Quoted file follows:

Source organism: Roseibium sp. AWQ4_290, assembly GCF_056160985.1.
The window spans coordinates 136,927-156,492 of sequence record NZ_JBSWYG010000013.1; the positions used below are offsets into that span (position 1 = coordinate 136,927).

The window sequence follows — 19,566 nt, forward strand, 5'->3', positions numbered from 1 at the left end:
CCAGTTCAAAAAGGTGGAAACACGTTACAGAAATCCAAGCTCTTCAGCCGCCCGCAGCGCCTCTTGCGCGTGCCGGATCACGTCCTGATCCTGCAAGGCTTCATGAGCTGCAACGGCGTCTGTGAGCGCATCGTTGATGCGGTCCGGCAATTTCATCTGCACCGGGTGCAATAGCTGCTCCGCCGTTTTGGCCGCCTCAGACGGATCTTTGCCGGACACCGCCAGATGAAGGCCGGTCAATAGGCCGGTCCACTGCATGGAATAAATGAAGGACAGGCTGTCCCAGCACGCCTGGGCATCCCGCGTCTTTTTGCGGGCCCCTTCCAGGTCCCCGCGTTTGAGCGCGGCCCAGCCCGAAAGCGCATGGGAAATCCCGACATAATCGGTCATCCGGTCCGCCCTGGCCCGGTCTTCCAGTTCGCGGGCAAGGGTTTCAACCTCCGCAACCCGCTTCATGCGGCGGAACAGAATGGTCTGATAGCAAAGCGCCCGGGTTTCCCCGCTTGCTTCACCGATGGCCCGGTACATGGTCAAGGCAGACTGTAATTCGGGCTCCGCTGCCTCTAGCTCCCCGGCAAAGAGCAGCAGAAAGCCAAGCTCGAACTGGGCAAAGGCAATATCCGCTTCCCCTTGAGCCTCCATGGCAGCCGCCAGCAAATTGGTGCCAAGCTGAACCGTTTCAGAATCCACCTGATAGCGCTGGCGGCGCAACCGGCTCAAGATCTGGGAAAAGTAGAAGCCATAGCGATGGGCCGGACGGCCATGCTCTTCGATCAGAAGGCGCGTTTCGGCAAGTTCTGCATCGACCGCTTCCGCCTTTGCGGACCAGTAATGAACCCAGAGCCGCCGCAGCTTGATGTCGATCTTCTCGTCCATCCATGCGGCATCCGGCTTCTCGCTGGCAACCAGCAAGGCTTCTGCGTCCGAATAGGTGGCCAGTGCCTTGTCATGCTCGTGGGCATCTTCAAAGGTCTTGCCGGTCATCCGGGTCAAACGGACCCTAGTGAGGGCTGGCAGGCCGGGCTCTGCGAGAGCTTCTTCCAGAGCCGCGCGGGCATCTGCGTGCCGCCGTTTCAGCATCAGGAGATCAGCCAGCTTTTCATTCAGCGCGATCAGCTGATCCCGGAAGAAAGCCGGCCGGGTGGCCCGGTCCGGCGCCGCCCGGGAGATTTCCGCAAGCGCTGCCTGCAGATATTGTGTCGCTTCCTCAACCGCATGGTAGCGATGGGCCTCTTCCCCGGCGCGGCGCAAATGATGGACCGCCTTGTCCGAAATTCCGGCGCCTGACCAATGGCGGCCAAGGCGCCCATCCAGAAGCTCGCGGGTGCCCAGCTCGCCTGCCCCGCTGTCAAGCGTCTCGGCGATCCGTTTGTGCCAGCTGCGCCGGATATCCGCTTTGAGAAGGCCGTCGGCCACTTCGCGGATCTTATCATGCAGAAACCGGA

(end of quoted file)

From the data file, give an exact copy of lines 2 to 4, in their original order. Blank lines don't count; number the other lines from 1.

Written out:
The window spans coordinates 136,927-156,492 of sequence record NZ_JBSWYG010000013.1; the positions used below are offsets into that span (position 1 = coordinate 136,927).

The window sequence follows — 19,566 nt, forward strand, 5'->3', positions numbered from 1 at the left end:
CCAGTTCAAAAAGGTGGAAACACGTTACAGAAATCCAAGCTCTTCAGCCGCCCGCAGCGCCTCTTGCGCGTGCCGGATCACGTCCTGATCCTGCAAGGCTTCATGAGCTGCAACGGCGTCTGTGAGCGCATCGTTGATGCGGTCCGGCAATTTCATCTGCACCGGGTGCAATAGCTGCTCCGCCGTTTTGGCCGCCTCAGACGGATCTTTGCCGGACACCGCCAGATGAAGGCCGGTCAATAGGCCGGTCCACTGCATGGAATAAATGAAGGACAGGCTGTCCCAGCACGCCTGGGCATCCCGCGTCTTTTTGCGGGCCCCTTCCAGGTCCCCGCGTTTGAGCGCGGCCCAGCCCGAAAGCGCATGGGAAATCCCGACATAATCGGTCATCCGGTCCGCCCTGGCCCGGTCTTCCAGTTCGCGGGCAAGGGTTTCAACCTCCGCAACCCGCTTCATGCGGCGGAACAGAATGGTCTGATAGCAAAGCGCCCGGGTTTCCCCGCTTGCTTCACCGATGGCCCGGTACATGGTCAAGGCAGACTGTAATTCGGGCTCCGCTGCCTCTAGCTCCCCGGCAAAGAGCAGCAGAAAGCCAAGCTCGAACTGGGCAAAGGCAATATCCGCTTCCCCTTGAGCCTCCATGGCAGCCGCCAGCAAATTGGTGCCAAGCTGAACCGTTTCAGAATCCACCTGATAGCGCTGGCGGCGCAACCGGCTCAAGATCTGGGAAAAGTAGAAGCCATAGCGATGGGCCGGACGGCCATGCTCTTCGATCAGAAGGCGCGTTTCGGCAAGTTCTGCATCGACCGCTTCCGCCTTTGCGGACCAGTAATGAACCCAGAGCCGCCGCAGCTTGATGTCGATCTTCTCGTCCATCCATGCGGCATCCGGCTTCTCGCTGGCAACCAGCAAGGCTTCTGCGTCCGAATAGGTGGCCAGTGCCTTGTCATGCTCGTGGGCATCTTCAAAGGTCTTGCCGGTCATCCGGGTCAAACGGACCCTAGTGAGGGCTGGCAGGCCGGGCTCTGCGAGAGCTTCTTCCAGAGCCGCGCGGGCATCTGCGTGCCGCCGTTTCAGCATCAGGAGATCAGCCAGCTTTTCATTCAGCGCGATCAGCTGATCCCGGAAGAAAGCCGGCCGGGTGGCCCGGTCCGGCGCCGCCCGGGAGATTTCCGCAAGCGCTGCCTGCAGATATTGTGTCGCTTCCTCAACCGCATGGTAGCGATGGGCCTCTTCCCCGGCGCGGCGCAAATGATGGACCGCCTTGTCCGAAATTCCGGCGCCTGACCAATGGCGGCCAAGGCGCCCATCCAGAAGCTCGCGGGTGCCCAGCTCGCCTGCCCCGCTGTCAAGCGTCTCGGCGATCCGTTTGTGCCAGCTGCGCCGGATATCCGCTTTGAGAAGGCCGTCGGCCACTTCGCGGATCTTATCATGCAGAAACCGGA